"In my view, time management is one of the single most important things for ASCs," says Larry Teuber, MD, chief medical officer and president of Medical Facilities Corporation and founder and physician executive of Black Hills Surgery Center. "When I look at the efficiency of the facility, I look at what it costs to perform operations. The cost of a facility includes drugs and supplies, implants, payroll and general overhead. One of the largest wastes is payroll, meaning that surgical start times, turnover times and surgeon tardiness are probably one of the most expensive costs in the center, and the hardest to track."
Dr. Teuber discusses how surgery centers can make sure physicians start on time and maintain their schedules throughout the day.
1. Define "start time." Different specialists within the surgery center often have a different interpretation of what start times are. Anesthesiologists will have a different idea than perioperative nurses and OR technicians about when the actual "start time" begins. Dr. Teuber recommends defining start times; his group defined "start time" as the moment when the surgeon walks into the pre-op room and sees the patient.
"The fact is, everything depends on the surgeon coming to talk to the patient, sign the extremity, autograph pre-op consent and make sure the patient is ready to go," says Dr. Teuber. "There is a huge amount of wasted time if you think of the number of people who are lined up waiting for surgery — pre-op nurses, anesthesiologists, circulators, surgical assistants, postoperative specialists and recovery specialists — all dependent on when the surgeon is present in the morning. The costs on payroll are huge even if the surgeon is 15 minutes late."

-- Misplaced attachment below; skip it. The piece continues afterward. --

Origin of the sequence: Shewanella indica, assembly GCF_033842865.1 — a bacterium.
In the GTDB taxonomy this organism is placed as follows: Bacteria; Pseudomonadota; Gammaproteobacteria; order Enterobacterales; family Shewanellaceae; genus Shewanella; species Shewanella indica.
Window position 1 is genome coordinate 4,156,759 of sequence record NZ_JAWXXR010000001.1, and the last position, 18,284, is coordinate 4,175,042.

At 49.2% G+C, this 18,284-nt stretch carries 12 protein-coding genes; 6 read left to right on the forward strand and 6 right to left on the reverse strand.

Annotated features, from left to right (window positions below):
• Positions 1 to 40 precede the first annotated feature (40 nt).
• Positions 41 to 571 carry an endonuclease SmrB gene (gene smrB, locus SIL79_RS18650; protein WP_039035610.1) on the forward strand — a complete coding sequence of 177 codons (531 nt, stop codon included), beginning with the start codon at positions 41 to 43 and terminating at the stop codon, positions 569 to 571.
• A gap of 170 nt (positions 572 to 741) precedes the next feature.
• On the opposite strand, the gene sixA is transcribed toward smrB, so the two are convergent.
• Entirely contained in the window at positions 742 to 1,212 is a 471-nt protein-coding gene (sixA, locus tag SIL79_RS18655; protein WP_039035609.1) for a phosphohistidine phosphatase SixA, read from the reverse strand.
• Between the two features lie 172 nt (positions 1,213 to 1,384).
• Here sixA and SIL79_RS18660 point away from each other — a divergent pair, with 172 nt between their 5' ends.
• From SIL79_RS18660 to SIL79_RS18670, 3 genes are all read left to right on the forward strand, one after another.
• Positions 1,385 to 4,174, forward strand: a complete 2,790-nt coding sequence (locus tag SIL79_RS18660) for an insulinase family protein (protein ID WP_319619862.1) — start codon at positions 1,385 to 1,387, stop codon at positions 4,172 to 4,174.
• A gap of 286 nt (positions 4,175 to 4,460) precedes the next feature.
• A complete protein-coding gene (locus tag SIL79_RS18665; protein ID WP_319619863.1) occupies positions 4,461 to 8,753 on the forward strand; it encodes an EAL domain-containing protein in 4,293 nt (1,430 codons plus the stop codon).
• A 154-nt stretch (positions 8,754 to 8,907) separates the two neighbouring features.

Once the "start time" is defined, preoperative staff can prepare the patient before that time and everyone else will manage their schedule based on the surgeon entering the patient's room on time.
2. Shorten turnover times. Facilities must have a realistic vision of their turnover times and always work to make that time shorter. If there isn't enough time planned between patients to turnover the room, the next case will start late and both patient and physician time will be wasted. This also means staff will stay longer and place a burden on the payroll.
"The single most expensive waste in the facility comes from wasting time, and waste means inefficiency," says Dr. Teuber. There will be some unforeseeable delays, such as difficult intubations, problems during induction, problems because the patient is obese or technical challenges during surgery that could make the procedure run over schedule.
When delays are unpredictable, the center can roll with the punches; however, when delays occur due to physician tardiness or inappropriately scheduled OR times, there are ways the surgery center can eliminate them.
3. Track procedure times and make sure surgeons follow them. When surgeons schedule cases for an hour, but they are constantly taking one hour and 40 minutes to perform their cases, you must be prepared for delays.
"Continually track the time it takes surgeons to perform procedures," says Dr. Teuber. "Typically it takes a certain length of time and if the surgeon schedules it for less, that's inefficient. Surgeons will seldom schedule their cases for longer than it typically takes, but you have to make sure the schedule reflects the actual time it takes them to do the procedure."
For example, if an ACL repair usually takes 45 minutes, surgeons might schedule a case for 30 minutes because they are optimistic. Most surgeons predict they will need less time for a procedure because they don't foresee complications; however, statistics say complications occur.